Snob Torrents: Concentrated swapper sites are gonna strangle themselves with stinginess, the same way networks like Hotline and KDX sank into obscuro-lescence. Music freeboters don't like to follow rules about ratios — there's no homework among thieves — so sites like these will probably vanish as users move to free sharity blogs, friendlier message boards, and unstumpable fileshare networks.

Premix Leaks: Lupe Fiasco may hate these — an unmixed version of his Food & Liquor came out months early — but premix leaks are becoming routine. TV on the Radio's Cookie Mountain also came out months prematurely, the Shins' Wincing the Night Away (due in January) has leaked at least twice in different versions, and Bloc Party's A Weekend in the City (due in February) hit the networks in November. The solution now belongs to the P.R. people — lucky Lupe got an early review calling him the future of hip hop, and a correctly leveraged premix can garner a spike of welcome, unexpected publicity.

Virtual Release: If legendary 78-collector Joe Bussard could plug an iBook directly into his Victrola, he'd be making these. This is real ghostly stuff sourced from unreleased sessions, radio broadcasts, or repo'd master tapes. That's all time-honored bootleg chow, sure, but virtual releases go straight from the source to the fileshares, skipping physical media entirely. For instance: WFMU recently popularized a Faust album that never made it past a few Virgin Records promo tapes until someone copied it up to MP3. Companions to this are homemade virtual compilations — a stack of uncomped funk 45s, say — issued direct from the collector's originals to the fileshares with some kind of searchbait name like "MY HOT FUNK 45s." These albums are aimed at audiences so microscopic there's almost no profit in pressing up hard copies — and as such, they're usually pretty great.

Give It Away Now: Nobody can steal what you give away. San Francisco band Wooden Shjips put out their EP for free this year; all you had to do was ask and there was a real record in your actual hands. And it was really good, too — blown-out Les Rallizes homage with vocals echoplexed to infinity. In fact, it was so good that I bought a copy with my own actual money, just for old times' sake. — Chris Ziegler

Everlasting Sounds: Ten of the year's most timeless records

This story, as originally conceived, was supposed to be a compilation of the year's best box sets and other re-issues. But then it hit us — in today's shuffle-driven iPod world, with the pace of pop culture moving at breakneck speed, it's pointless to make such temporal distinctions. The past is ever present, and the present quickly becomes the past. So, instead of a list of old music released anew, we've come up with a list of timeless music, albums that came out this year that heed no prevailing trends and sound as if they could have been recorded any time between 1926 and 2006. Or 2106, for that matter.

David Kimbrough Jr.

Shell Shocked

(Lucky 13 / BC Records)

Burnside Exploration

The Record

(Lucky 13 / BC Records)

While Fat Possum Records has all but abandoned the "Not Your Same Old Blues Crap" of people like R.L. Burnside and Junior Kimbrough, both the Kimbrough and Burnside families have produced new generations of first-rate players. David Kimbrough Jr. (son of Junior) and The Burnside Exploration (featuring a son and a grandson of R.L.) both released albums very much worthy of the droning, whiskey-delic Mississippi Hill Country boogie/blues tradition of their forefathers. The Burnside Exploration album is a raucous and primal rotgut Saturday-night onslaught of guitar distortion and bashed drums with occasional tinges of Dirty South hip-hop. Kimbrough's Shell Shocked rocks just as hard in spots, but is also downright harrowing in others, like "Wild Turkey" and "I Don't Do The Things I Used To." What's more, Kimbrough's keening tenor is the finest singing voice this subgenre has ever had.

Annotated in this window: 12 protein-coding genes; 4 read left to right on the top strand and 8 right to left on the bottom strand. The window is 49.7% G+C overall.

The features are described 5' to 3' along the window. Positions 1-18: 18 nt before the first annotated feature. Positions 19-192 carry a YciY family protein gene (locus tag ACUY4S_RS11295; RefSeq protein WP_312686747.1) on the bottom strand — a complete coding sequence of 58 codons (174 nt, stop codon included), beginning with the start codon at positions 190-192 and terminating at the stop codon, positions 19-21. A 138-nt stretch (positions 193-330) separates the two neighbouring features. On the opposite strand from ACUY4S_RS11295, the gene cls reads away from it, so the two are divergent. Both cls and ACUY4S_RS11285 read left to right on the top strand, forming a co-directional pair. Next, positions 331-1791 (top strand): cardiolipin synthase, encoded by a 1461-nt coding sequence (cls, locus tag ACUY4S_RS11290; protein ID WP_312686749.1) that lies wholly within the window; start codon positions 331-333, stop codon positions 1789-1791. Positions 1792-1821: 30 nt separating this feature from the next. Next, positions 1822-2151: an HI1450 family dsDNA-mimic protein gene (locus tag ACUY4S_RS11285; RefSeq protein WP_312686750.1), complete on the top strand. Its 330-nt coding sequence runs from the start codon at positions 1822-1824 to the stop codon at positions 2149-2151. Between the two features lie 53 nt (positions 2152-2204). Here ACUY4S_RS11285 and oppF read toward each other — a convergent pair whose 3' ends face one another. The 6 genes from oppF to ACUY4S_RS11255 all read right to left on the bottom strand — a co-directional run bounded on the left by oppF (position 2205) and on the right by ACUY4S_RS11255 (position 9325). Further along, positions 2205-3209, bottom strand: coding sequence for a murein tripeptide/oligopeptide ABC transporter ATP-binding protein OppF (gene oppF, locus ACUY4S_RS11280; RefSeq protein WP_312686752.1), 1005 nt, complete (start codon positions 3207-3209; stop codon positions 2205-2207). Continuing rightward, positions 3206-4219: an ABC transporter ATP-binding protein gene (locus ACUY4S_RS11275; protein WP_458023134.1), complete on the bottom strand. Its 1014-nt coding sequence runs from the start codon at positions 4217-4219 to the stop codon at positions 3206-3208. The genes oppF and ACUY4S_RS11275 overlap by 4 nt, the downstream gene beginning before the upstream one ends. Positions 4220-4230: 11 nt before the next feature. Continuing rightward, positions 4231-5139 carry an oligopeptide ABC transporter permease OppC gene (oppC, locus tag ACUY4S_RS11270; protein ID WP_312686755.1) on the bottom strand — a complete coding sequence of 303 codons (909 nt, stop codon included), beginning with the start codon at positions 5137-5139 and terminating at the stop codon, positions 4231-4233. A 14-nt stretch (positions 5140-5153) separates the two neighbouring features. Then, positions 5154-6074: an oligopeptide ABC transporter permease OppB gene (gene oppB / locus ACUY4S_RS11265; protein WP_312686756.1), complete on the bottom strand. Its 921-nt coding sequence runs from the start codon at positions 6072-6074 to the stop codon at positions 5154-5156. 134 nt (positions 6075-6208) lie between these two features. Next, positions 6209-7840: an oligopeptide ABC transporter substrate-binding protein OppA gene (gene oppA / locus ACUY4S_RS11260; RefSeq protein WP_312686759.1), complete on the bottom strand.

The Kashmere Stage Band

Texas Thunder Soul 1968-74

(Now-Again Records)

In the mid-1970s, faced with a flurry of band defections, James Brown made the discovery that immortal funk music did not require elite musicianship, so long as they were directed well and disciplined. The results of Brown's eureka moment eventually provided him with one of his most fertile periods. Houston high school band teacher Conrad Johnson, director of The Kashmere Stage Band, came to the same conclusion, with results that are no less funky. The luxuriant big band jazz-funk on this double-CD makes it well-nigh impossible to believe that this is the work of students from one inner city high school, or even from all the high schools in America put together.

King Curtis

Live at Fillmore West

(Koch Records)

On the other hand, elite musicians did create immortal funk, as evidenced on this King Curtis live set. Curtis, a sax player who was murdered at 41 a few months after this recording, had that squalling, harsh tone common to the black Texans of his era that dates back to guys like Illinois Jacquet, Arnett Cobb, and "Cleanhead" Vinson. Here, he unleashes it on an array of hits from all over the pop music spectrum of 1971, so alongside expected songs like "Memphis Soul Stew," you also get funkified renditions of country and folk fare like "Ode to Billy Joe" and "Mr Bojangles," and classic rock staples "A Whiter Shade of Pale," "My Sweet Lord," and even Led Zeppelin's "Whole Lotta Love." And, oh yeah — we mentioned that Curtis had some musicians...How about the Memphis Horns, Billy Preston on the organ, and guitarist Cornell Dupree?